14 APIs Used in 7 Days: Google Maps, Twitter, Flickr and YouTube

Adam DuVander
Oct. 30 2010, 08:00AM EDT

This past week 18 new mashups were added to our mashup directory and 14 different APIs were used to build them. and ome of the newer or less frequently seen APIs include Mappy. The most often used APIs this week are DonorsChoose, Google Maps and Twitter. And the most commonly used types of APIs were Mapping (3 APIs, 9 mashups), Photos (2 APIs, 3 mashups) and Social (2 APIs, 5 mashups). The list below shows which APIs were used by which mashups:

Amazon eCommerce Amazon eCommerce used in The A-Tree

Bit.ly Bit.ly used in TV.ListAndPlay.com

Box.net Box.net used in Office2

DonorsChoose DonorsChoose used in DCAlerts, DCTweets, FEED USA, Limeades For Learning, MySchoolPride

Facebook Facebook used in Take Kerala (India), TV.ListAndPlay.com

Flickr Flickr used in Current Weather, Take Kerala (India)

Google Maps Google Maps used in Current Weather, Guide Des Locations Saisonnieres, Locate ATMs, Mapeas, Take Kerala (India)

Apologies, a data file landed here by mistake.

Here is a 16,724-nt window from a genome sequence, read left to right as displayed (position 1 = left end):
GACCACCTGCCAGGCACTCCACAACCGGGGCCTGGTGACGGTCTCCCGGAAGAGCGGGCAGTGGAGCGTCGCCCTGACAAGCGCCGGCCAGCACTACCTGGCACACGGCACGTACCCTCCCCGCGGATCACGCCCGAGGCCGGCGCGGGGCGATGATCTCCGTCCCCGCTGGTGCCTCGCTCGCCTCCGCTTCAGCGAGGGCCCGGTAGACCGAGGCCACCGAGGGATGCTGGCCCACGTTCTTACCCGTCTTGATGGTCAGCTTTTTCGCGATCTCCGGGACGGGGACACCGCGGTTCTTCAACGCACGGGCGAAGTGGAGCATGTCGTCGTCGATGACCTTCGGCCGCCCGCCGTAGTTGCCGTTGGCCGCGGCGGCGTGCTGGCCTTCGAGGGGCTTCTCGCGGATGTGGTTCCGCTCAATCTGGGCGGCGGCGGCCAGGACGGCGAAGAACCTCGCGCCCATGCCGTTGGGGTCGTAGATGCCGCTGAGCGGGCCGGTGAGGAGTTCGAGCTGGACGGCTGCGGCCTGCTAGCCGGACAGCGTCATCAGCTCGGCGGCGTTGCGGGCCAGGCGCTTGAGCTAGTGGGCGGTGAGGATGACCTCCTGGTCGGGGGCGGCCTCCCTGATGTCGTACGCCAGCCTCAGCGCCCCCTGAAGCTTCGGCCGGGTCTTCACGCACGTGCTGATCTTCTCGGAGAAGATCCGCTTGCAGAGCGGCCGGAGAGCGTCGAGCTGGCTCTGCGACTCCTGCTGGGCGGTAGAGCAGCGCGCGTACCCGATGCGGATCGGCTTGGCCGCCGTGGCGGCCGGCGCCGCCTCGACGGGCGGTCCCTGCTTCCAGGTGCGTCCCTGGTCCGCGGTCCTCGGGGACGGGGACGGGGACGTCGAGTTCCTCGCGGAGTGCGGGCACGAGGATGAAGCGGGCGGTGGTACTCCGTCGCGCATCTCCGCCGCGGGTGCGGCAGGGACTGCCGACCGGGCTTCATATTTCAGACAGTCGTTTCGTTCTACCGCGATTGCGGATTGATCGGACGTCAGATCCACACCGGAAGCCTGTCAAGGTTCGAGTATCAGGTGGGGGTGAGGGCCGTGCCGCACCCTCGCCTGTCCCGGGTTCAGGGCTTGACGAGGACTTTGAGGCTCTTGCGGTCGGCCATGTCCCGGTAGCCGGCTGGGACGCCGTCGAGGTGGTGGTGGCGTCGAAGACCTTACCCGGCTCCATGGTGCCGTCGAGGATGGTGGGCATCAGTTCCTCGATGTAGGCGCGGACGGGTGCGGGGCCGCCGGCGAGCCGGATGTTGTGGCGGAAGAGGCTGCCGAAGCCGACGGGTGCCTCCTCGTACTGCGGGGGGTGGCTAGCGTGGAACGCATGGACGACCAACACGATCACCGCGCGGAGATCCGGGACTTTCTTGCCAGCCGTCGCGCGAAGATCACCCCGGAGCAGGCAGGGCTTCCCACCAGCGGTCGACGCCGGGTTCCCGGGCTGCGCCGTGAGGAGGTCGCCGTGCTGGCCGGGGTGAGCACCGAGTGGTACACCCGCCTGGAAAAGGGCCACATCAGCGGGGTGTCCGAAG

Last.fm Last.fm used in TV.ListAndPlay.com

Mappy Mappy used in iBordeaux, Street Invaders, Where Is My Train?

Panoramio Panoramio used in Take Kerala (India)

Twitter Twitter used in Current Weather, DCTweets, TwitGrids

Wikipedia Wikipedia used in Take Kerala (India)

Yahoo Placemaker Yahoo Placemaker used in Mapeas

YouTube YouTube used in Current Weather, Take Kerala (India), TV.ListAndPlay.com

Mashups of the day:
And each day there is one mashup selected to be Mashup of the Day. Here are last week's winners:

 DCTweets

 FEED USA

 Mapeas

 Office2

 TV.ListAndPlay.com

 TwitGrids

 Where Is My Train?

Adam DuVander Hi! I'm Developer Communications Director for SendGrid and former Executive Editor of ProgrammableWeb. I currently serve as a Contributing Editor. If you have API news, or are interested in writing for ProgrammableWeb, please contact editor@programmableweb.com Though I'm a fan of anything API-related, my particular interest is in mapping. I've published a how-to book, Map Scripting 101, to get anyone started making maps on websites. In a not-so-distant past life I wrote for Wired and Webmonkey.

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